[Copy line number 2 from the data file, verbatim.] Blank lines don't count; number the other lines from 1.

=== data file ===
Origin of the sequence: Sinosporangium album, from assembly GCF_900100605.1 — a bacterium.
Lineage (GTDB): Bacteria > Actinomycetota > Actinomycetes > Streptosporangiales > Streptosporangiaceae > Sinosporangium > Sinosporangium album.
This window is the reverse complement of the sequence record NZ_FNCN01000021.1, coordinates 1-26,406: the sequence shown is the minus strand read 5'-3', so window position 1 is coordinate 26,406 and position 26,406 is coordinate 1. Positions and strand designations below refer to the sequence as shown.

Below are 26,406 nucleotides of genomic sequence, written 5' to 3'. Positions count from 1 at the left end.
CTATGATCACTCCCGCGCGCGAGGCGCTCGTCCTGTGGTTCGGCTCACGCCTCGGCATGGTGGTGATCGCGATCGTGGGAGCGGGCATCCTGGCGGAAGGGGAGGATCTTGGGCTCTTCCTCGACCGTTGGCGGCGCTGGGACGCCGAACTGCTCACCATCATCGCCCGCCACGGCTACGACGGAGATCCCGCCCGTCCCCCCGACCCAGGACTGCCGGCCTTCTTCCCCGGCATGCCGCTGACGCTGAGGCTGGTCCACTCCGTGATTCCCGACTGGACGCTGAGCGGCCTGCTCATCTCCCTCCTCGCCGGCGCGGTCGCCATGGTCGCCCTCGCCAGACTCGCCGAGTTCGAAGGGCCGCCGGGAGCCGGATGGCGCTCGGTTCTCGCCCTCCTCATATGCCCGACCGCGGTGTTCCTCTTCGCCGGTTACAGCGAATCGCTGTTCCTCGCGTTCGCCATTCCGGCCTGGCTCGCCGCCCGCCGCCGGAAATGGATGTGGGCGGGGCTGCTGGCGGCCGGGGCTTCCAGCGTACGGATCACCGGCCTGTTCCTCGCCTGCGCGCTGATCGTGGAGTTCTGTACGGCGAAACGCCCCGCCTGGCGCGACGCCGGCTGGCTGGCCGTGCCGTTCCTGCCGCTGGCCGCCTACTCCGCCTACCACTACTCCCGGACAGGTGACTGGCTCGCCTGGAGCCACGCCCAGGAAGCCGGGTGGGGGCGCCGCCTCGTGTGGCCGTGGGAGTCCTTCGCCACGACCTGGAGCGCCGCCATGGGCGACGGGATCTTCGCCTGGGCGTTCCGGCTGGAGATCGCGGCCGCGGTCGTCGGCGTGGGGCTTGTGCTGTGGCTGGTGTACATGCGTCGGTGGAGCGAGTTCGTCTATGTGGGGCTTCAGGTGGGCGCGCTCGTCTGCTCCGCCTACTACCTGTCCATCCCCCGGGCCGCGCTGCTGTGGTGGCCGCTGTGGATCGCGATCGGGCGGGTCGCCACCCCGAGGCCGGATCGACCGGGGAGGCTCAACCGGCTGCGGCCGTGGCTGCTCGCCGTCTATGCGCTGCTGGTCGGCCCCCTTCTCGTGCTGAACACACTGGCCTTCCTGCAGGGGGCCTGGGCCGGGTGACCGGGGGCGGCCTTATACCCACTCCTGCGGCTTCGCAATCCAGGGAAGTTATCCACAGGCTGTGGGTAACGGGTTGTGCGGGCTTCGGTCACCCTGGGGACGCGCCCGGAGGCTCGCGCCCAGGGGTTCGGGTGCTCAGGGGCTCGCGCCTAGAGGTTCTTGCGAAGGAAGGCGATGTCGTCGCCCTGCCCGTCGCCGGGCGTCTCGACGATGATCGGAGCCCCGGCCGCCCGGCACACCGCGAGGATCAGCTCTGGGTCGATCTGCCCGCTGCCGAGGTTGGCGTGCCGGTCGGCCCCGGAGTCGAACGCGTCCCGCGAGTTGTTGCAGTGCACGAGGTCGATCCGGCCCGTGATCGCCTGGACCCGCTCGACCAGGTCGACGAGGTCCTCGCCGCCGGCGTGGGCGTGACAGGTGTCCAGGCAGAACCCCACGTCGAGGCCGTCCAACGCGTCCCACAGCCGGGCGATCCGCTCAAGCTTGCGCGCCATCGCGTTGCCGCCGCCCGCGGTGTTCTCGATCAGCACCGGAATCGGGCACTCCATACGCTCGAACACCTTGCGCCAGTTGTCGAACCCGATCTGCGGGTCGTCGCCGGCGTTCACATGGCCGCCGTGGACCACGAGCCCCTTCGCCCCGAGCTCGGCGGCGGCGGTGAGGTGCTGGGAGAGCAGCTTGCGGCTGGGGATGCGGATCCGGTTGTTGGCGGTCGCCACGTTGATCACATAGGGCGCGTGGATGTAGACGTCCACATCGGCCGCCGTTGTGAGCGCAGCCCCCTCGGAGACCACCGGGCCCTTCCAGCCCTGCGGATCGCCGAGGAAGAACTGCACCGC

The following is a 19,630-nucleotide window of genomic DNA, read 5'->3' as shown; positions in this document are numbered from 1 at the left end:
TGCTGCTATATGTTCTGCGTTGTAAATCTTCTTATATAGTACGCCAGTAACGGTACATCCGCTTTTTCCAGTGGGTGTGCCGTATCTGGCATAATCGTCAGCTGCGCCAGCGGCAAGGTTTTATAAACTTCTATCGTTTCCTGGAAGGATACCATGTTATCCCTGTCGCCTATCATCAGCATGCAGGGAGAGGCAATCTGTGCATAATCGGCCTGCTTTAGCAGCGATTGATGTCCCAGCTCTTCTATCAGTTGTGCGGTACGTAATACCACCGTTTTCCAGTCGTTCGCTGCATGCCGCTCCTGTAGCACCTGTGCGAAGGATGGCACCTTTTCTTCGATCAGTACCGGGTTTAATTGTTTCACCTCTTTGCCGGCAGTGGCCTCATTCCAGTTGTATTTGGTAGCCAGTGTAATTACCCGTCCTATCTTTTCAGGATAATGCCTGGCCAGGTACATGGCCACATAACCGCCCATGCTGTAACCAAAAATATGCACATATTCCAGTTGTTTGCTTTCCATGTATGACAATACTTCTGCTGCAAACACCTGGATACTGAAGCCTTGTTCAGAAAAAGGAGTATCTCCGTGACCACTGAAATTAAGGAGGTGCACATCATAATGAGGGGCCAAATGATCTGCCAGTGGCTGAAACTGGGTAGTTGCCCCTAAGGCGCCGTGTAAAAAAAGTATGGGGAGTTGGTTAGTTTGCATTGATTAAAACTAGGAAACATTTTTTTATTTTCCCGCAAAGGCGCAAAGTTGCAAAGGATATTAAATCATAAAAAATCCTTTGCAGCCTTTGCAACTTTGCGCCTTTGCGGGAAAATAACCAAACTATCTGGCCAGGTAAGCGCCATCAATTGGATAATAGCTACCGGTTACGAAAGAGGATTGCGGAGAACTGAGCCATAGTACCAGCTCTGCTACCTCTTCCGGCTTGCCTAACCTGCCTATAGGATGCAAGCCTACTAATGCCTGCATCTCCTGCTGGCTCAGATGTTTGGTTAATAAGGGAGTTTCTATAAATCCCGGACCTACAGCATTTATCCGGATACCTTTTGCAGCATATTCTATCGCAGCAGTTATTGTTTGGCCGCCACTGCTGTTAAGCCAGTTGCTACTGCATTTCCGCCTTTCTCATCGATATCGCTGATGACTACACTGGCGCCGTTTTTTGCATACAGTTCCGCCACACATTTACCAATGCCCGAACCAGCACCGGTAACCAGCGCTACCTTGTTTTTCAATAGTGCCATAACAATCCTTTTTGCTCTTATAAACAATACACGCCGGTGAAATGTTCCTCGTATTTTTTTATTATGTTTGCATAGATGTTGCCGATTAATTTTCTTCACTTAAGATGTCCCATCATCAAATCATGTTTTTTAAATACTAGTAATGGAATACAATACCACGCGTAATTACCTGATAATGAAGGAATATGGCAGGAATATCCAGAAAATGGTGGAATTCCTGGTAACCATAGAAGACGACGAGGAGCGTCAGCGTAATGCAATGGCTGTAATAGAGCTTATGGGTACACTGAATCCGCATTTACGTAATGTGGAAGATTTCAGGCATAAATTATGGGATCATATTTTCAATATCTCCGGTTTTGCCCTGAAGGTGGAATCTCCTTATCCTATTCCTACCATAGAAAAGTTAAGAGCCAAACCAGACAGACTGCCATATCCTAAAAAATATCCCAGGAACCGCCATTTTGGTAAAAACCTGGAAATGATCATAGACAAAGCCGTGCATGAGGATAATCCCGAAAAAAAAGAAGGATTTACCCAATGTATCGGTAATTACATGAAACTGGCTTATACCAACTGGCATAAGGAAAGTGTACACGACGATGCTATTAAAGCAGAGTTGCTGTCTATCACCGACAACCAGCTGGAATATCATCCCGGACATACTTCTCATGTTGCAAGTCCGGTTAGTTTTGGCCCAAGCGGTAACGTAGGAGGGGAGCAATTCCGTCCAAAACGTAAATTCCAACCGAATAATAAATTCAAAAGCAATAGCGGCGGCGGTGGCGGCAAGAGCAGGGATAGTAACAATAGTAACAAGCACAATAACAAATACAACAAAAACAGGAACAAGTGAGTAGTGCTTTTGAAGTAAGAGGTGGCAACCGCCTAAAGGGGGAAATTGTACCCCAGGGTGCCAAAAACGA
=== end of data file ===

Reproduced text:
Lineage (GTDB): Bacteria > Actinomycetota > Actinomycetes > Streptosporangiales > Streptosporangiaceae > Sinosporangium > Sinosporangium album.